do other people have good ideas about fund raising for this kind of training
    suggestions for training programs
    many business will pay for your education if you prove to be a good employee
    give other suggestions and encouragement for the process
    what have they found to be true in living out their life or career
    information interviews with people living life in the path you would like to take or on a specific job
  5. Sorting and Gleaning the Ideas
    very hard process and often takes some alone time or journal writing time
    very often some little magic will happen at this point in your life
    the answer will just come to you when it is right and many things will just fall into place.
  6. The Decision and the Changes will take place
    Then you start the process and go through the Triangle or Diamond model again to get launched.

This is just one example but just think what might happen if people made a jump decision at 17 and discovered they were now going to be a parent? or they just bought a car they can not make payments on? or they bought a house without figuring out that the promises were not real? (A lot of folks just did this – the current mortgage crisis) Got to watch out for those Jump Decisions!

Related:
Shiny Objects

THE SIGNATURE OF ALL THINGS: A Novel ~Elizabeth Gilbert (New York Times Bestselling author of EAT PRAY LOVE)

Tuesday, August 5th, 2014


On Facebook, Audible.com offered me a free copy of THE SIGNATURE OF ALL THINGS.   I was delighted because I wanted to read this book even before it was published as I truly relish Gilbert’s writing voice.  The precision and language usage I always find awesome, it transports me, my reading skills improve and I find challenge which pushes me to better analysis and understanding.
I have been reading Gilbert’s stories for a long time, as a friend of mine discovered her cowboy stories in a men’s magazine and he passed them along as he knew I would like her style.   I have not been disappointed.  I am sure I could write 500 words about the writing.  I will say Ms. Stevenson the reader of this audible book was just so skilled also and it allowed me to recover from a small surgery while keeping my eyes closed and my ears attentive.    The book is over 500 pages, and that was a perfect recovery time.

Alma Whittaker was born in Philadelphia on her father’s estate just a few days into the 1800s.  Her father Henry Whittaker began life as a poor man in England who worked in a garden as a tree pruner.  He had a business sense and he learned Botany from the earth and the plants and the skills of others. He was determined to be wealthy and was quite an entrepreneurial fellow.   He found a strict Dutch wife who would have this newly wealthy man who was also a Botanist and together they forged a path into the Age of Enlightenment with determination.  Alma’s father began one of the first Pharmaceutical companies based on plant medicinals.  Their home was a laboratory for guests and wisdom and all the new found science and knowledge.  The education of Alma was rigorous and futuristic.  Alma became a Botanist in her own rights, delving into the norms of evolution and changing minds.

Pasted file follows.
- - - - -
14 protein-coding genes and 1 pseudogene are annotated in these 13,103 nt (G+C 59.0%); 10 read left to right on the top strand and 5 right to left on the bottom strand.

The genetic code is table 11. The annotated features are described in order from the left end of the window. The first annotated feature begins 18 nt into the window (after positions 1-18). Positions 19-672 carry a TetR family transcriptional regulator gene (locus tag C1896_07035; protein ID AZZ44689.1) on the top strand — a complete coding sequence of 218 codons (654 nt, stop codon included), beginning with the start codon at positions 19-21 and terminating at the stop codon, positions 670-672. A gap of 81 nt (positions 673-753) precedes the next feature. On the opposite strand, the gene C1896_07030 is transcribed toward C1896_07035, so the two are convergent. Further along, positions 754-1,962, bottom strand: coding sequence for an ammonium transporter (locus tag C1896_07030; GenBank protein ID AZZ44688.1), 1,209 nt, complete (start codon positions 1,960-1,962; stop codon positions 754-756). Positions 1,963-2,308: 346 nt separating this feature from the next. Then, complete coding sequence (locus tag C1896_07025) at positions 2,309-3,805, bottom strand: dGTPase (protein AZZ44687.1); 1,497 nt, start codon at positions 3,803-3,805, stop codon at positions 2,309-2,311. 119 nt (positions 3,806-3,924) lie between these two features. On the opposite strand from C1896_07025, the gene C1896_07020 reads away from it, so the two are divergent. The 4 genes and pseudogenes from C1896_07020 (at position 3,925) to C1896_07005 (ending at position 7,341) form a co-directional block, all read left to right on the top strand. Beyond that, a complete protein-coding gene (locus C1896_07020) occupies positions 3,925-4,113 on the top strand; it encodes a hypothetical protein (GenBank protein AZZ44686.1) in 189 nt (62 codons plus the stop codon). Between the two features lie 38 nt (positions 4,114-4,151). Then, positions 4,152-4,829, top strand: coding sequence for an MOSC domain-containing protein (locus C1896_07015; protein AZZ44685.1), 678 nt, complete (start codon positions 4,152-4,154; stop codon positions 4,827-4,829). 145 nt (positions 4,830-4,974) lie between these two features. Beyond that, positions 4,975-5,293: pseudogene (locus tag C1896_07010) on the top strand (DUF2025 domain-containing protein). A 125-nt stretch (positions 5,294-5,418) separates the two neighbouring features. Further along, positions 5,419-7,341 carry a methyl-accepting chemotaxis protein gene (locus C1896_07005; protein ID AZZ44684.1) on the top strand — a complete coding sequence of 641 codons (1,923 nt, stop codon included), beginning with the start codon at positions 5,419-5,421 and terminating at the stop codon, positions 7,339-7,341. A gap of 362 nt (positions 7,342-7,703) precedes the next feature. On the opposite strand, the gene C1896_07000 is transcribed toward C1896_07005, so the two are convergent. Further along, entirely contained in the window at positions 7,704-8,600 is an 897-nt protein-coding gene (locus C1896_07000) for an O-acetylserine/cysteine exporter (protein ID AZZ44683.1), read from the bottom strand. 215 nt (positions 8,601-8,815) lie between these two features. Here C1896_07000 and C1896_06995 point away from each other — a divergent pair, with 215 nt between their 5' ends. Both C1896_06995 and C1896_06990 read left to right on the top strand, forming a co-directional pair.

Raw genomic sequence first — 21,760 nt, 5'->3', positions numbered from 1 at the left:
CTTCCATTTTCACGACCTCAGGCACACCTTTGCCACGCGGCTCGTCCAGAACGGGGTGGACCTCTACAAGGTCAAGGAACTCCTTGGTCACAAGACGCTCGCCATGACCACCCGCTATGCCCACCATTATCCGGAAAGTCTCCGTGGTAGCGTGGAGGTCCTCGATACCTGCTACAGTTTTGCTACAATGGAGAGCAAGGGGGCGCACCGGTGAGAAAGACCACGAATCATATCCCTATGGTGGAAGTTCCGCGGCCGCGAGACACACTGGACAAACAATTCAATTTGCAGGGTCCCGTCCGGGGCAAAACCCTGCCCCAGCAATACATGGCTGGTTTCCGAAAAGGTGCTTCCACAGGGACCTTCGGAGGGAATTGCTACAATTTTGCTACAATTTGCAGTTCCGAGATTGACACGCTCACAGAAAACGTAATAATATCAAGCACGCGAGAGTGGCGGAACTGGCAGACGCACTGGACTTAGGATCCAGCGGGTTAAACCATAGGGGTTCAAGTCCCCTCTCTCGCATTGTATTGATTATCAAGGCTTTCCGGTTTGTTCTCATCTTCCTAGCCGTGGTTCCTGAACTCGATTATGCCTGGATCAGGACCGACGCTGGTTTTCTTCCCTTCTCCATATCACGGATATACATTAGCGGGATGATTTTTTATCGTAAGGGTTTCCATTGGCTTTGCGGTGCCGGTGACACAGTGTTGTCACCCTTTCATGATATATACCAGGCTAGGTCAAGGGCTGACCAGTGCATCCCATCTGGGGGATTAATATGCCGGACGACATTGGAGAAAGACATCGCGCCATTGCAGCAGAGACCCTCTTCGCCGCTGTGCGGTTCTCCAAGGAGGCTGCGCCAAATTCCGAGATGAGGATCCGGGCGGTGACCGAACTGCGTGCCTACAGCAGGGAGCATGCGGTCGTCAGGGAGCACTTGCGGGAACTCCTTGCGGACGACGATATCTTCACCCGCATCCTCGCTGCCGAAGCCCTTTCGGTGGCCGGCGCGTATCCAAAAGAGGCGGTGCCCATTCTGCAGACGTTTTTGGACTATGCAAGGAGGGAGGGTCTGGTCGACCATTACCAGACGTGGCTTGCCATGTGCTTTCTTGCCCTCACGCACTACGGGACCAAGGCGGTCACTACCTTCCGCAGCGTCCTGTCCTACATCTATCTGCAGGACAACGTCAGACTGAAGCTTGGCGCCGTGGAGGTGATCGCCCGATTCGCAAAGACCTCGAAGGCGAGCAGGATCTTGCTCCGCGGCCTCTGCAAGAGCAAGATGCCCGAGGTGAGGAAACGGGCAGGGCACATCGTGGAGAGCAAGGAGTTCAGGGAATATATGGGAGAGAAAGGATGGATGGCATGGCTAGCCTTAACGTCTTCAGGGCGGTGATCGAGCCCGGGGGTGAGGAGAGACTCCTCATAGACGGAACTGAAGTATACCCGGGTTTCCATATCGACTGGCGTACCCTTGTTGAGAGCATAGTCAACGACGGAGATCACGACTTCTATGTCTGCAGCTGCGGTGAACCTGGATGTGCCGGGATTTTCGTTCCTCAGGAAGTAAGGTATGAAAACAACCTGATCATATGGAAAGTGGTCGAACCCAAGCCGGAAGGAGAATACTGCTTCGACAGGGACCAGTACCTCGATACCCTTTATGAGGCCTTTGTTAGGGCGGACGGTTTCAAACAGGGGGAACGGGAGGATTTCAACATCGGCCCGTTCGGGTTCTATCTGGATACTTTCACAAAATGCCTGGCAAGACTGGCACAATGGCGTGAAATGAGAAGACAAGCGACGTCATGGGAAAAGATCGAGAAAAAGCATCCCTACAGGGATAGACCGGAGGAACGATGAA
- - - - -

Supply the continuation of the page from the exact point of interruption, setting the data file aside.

The story reveals all the changing mores of this time period.  The Quaker Movement against slavery and their new schools, the beginning fight for women’s rights, the preparation for the industrial revolution, the rise of public education, the changing religious traditions, and the scientific exploration and explosion of ideas are all explored.  Books were more readily available and more printers established publishing houses.  Because Alma was isolated on her family’s estate, she showed us how the world was changing with each venture forth with fresh vision and appealing analysis.  We are taken to Peru, South Seas islands, and then back to Europe; the end of the story finds Alma about 95 and living in Amsterdam with her Mother’s younger brother.  An historic saga, or an adventure story I am not sure if I need to classify this work as anything more than a great reminder of history and discovery.  THE SIGNATURE OF ALL THINGS was a marvelous read and I highly recommend it to anyone who likes exquisite writing and complete story telling with lots of details.

This novel was the perfect way to start a year of reading and reviewing.  The history provided the historic back story to 4 more books on my review list. I was better prepared to read these other stories and understand the context of the shared time periods and appreciate what the 19th Century provided to the global evolution of human kind, opened the door to medical breakthroughs and paved the technological outreach of today.   The format of an audible book was perfect for me to use while driving or healing, although I was frustrated with not being able to go back and make notes, underline, and find a beginning quote for this review. I hope all of my daughters will read this book and maybe I can persuade one of my book groups; the length makes it prohibitive.